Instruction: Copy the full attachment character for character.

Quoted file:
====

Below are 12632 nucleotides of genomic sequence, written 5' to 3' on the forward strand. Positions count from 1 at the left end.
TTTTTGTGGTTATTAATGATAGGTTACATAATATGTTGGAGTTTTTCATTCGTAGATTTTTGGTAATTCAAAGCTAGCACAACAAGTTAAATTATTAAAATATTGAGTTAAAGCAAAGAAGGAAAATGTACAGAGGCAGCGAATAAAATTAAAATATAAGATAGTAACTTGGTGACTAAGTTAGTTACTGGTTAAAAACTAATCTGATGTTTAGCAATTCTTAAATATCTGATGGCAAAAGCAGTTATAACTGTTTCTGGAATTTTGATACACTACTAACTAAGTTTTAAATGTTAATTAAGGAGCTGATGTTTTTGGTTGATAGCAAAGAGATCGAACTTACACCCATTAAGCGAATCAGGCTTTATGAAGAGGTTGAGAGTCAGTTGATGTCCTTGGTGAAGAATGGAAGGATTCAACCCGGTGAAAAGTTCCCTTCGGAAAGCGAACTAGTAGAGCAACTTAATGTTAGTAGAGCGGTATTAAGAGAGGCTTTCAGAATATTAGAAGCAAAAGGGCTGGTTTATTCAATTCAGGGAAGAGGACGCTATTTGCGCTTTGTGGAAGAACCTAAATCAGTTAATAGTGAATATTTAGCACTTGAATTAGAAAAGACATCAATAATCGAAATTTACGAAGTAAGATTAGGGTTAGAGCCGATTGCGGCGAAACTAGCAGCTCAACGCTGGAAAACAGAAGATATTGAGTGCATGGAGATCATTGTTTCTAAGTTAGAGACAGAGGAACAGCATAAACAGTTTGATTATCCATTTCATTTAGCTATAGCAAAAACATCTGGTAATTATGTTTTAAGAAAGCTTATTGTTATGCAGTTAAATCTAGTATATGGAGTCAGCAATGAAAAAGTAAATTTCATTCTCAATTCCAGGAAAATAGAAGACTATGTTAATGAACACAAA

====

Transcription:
Below are 12632 nucleotides of genomic sequence, written 5' to 3' on the forward strand. Positions count from 1 at the left end.
TTTTTGTGGTTATTAATGATAGGTTACATAATATGTTGGAGTTTTTCATTCGTAGATTTTTGGTAATTCAAAGCTAGCACAACAAGTTAAATTATTAAAATATTGAGTTAAAGCAAAGAAGGAAAATGTACAGAGGCAGCGAATAAAATTAAAATATAAGATAGTAACTTGGTGACTAAGTTAGTTACTGGTTAAAAACTAATCTGATGTTTAGCAATTCTTAAATATCTGATGGCAAAAGCAGTTATAACTGTTTCTGGAATTTTGATACACTACTAACTAAGTTTTAAATGTTAATTAAGGAGCTGATGTTTTTGGTTGATAGCAAAGAGATCGAACTTACACCCATTAAGCGAATCAGGCTTTATGAAGAGGTTGAGAGTCAGTTGATGTCCTTGGTGAAGAATGGAAGGATTCAACCCGGTGAAAAGTTCCCTTCGGAAAGCGAACTAGTAGAGCAACTTAATGTTAGTAGAGCGGTATTAAGAGAGGCTTTCAGAATATTAGAAGCAAAAGGGCTGGTTTATTCAATTCAGGGAAGAGGACGCTATTTGCGCTTTGTGGAAGAACCTAAATCAGTTAATAGTGAATATTTAGCACTTGAATTAGAAAAGACATCAATAATCGAAATTTACGAAGTAAGATTAGGGTTAGAGCCGATTGCGGCGAAACTAGCAGCTCAACGCTGGAAAACAGAAGATATTGAGTGCATGGAGATCATTGTTTCTAAGTTAGAGACAGAGGAACAGCATAAACAGTTTGATTATCCATTTCATTTAGCTATAGCAAAAACATCTGGTAATTATGTTTTAAGAAAGCTTATTGTTATGCAGTTAAATCTAGTATATGGAGTCAGCAATGAAAAAGTAAATTTCATTCTCAATTCCAGGAAAATAGAAGACTATGTTAATGAACACAAA